Medellín: a Maddening City Misbranded Because of its Macabre History

After six weeks on Colombia’s Caribbean coast, it was time to delve into the madness of one of Colombia’s foremost concrete jungles: Medellín. The fiery heart of Colombia’s Antioquia province, Medellín is an apropos archetype of crazy Colombian life. From local El centro to “Gringolandia” in El Poblado to the dodgy streets of Antioquia, the city streets vibrate with energy to the beat of Salsa, Cumbia, Reggaetón, Latín rock, and a surprising amount of techno—especially in Parque Lleras where the party lasts all night long. Complementing the crazed nightlife, church bells constantly toll in the background, from the Metropolitan Cathedral to mom and pop’s small church; soccer games paint tv screens in bars and cafes as the frantic pace of the announcer’s color commentary is matched only by the energy of the fans (especially at a live game, where the die hard fans get absurdly shitfaced and jump up and down on the stadium’s second level railing and riot police standby in case of an outburst). While the sun shines over the Aburrá metropolitan valley, vendors can be heard advertising their wares on almost every corner: “Papaya!” “Aguacate!” “Buñuelos!” It’s a certifiable chorus of consumerism in which fruits, vegetables, sunglasses, clothes, almost everything under the sun is up for sale. Even the food scene can get hectic, between the buffet of international options to the famed bandeja paisa, a gargantuan plate of Paisa food featuring chicharrón, chorizo, blood sausage, molina (ground beef), beans, rice, avocado, and fried plaintain.

In the spaces between the madness there is an abundance of art and culture—thanks to a city wide renaissance in the aftermath of the narco-traficante era of the 80s and early 90s. Medellín is creeping its way into the international world as it has expanded its museums and galleries in recent years, featuring an astonishingly large collection of works by the most famous Colombian artist (and unwitting meme lord) Fernando Botero. His work occupies a whole floor in Museo Antioquia. Twenty-three of his sculptures decorate Plaza Botero just outside. In Plaza San Antonio stand two of his sculptures, one recommissioned and the other the shell of itself after a Pablo Eacobar sanctioned bombing in the 90s; a display of the intersection between art, cultural, and history of the city.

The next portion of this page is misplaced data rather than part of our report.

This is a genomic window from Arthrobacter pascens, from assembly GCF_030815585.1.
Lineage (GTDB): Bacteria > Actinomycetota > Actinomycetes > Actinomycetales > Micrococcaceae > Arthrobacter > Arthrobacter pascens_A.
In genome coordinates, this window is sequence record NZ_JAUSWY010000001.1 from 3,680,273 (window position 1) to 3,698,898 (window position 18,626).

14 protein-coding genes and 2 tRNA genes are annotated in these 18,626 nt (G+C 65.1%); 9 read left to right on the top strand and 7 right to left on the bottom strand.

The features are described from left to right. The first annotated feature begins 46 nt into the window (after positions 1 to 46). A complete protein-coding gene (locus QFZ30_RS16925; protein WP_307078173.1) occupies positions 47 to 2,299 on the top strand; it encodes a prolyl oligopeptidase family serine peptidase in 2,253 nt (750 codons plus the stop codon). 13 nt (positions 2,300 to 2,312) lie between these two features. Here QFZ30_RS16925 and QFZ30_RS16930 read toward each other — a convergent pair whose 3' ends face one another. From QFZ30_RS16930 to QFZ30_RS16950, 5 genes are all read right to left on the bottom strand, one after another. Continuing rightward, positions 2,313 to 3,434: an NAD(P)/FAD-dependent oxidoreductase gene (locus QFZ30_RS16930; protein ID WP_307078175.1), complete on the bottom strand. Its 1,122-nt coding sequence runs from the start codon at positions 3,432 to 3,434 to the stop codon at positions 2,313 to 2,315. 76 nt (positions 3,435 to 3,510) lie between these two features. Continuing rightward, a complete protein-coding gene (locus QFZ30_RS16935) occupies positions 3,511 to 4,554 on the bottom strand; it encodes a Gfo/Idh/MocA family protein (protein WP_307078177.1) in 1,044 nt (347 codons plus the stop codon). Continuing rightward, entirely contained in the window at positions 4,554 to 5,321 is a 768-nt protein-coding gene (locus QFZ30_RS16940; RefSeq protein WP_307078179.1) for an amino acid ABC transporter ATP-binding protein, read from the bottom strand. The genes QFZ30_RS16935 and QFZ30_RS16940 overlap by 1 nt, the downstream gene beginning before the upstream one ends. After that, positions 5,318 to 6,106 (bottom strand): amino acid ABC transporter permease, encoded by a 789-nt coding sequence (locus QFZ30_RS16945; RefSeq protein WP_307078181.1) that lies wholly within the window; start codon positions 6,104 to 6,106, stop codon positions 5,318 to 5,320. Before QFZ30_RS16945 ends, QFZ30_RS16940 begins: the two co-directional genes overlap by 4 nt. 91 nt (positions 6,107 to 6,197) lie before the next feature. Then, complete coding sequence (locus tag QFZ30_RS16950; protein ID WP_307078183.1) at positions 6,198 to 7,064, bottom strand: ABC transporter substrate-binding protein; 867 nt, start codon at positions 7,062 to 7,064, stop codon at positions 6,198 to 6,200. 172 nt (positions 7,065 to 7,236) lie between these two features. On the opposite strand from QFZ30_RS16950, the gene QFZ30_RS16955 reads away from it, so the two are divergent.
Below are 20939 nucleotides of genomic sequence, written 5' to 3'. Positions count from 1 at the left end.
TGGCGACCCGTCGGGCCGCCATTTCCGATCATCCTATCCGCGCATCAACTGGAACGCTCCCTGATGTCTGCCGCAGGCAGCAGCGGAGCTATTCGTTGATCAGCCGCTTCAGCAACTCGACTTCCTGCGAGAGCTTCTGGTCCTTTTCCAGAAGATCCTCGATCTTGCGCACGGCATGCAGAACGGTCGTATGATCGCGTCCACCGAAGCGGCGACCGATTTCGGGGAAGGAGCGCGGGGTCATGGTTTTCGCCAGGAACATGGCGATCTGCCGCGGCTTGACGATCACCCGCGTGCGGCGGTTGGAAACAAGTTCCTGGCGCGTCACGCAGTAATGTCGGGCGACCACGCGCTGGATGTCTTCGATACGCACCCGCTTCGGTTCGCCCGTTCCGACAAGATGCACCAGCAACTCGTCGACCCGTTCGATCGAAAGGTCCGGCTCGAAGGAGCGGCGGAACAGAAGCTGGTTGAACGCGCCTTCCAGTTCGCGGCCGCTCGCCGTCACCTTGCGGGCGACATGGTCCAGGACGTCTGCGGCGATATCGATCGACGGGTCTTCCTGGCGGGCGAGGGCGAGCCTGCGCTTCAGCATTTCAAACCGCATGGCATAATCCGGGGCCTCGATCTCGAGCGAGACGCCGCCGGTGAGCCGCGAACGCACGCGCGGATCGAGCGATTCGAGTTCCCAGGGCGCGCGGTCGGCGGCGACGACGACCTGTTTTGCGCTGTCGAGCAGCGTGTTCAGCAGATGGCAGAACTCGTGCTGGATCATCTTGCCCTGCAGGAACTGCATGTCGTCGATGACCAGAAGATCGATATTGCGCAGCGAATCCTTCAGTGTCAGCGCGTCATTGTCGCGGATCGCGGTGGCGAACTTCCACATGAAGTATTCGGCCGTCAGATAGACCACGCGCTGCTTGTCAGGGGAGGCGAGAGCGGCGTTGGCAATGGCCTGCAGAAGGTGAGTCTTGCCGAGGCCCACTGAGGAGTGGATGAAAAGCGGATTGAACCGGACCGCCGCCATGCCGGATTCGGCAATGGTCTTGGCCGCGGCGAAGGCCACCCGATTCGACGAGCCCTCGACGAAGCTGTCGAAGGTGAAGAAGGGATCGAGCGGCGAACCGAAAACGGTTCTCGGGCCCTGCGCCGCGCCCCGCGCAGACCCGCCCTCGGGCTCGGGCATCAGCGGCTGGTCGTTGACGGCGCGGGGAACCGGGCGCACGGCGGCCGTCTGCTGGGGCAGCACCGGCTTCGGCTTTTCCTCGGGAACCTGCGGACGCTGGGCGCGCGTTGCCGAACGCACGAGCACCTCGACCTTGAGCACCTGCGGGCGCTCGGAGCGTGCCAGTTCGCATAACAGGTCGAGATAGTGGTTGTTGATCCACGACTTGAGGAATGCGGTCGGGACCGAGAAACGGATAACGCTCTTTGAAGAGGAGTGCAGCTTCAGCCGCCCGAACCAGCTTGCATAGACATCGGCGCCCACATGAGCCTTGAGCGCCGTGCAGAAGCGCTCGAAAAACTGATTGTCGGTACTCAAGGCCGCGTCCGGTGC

It’s nigh impossible to go without mentioning him, Medellín’s “He-who-must-not-be-named,” because he left his bloody imprint all over th city. But Medellín is in the process of transforming the city’s narrative. From a story of violence and narcotics trafficking, Medellín is establishing itself as one of Colombia’s most vibrant cities as well as a leader of a cultural and artistic revolution—for a more in depth experience of the transformation check out Casa de La Memoria to see how the dark past derailed life in the city for decades and how Paisas (the people of Medellín) are rebuilding and rebranding the future. No place is this more evident than Comuna 13. Not even two decades ago, Comuna 13 was one of the most violent neighborhoods in all of the city, controlled by narcos and, after the fall of Pablo Escobar, by guerillas like FARC who wanted this territory because of its strategic route in smuggling drugs and weapons. In 2002 violence in a Comuna 13 reached a peak with the infamous and bloody police Mariacal raid trying to eliminate the guerillas. Today, Comuna 13 is a certifiable tourist hotspot as it hosts a booming tourism trade thanks to the proliferation of vibrant street art, and is the only neighborhood in the world with escalators built into the streets (a testament to the volume of tourism there). In shedding the tragic, violent past that cloaked the city for decades—and still does thanks to dramatized American representations of Colombia like Narcos—Medellín is painting the scars, the still-visible bullet holes, and the heartwrenching memories with a new story written by the Paisa people rather than the drug traffickers, revolutionaries like FARC, or paramilitaries.

In Medellín you can find God and the Devil (P.E.G.E.) on every corner. It’s an electrifying, mad city that blurs the line between reality and dream. It’s a city that encapsulates how crazily beautiful Colombia can be. It’s a city reframing its macabre history into a colorful and cultural display of Colombian life. Travelers always pass on warnings about Medellín: “It’s dangerous! Watch out for thieves and pickpockets!” Not entirely inaccurate, but they seriously neglect to mention the real concern. If you’re not careful Medellín will steal your heart.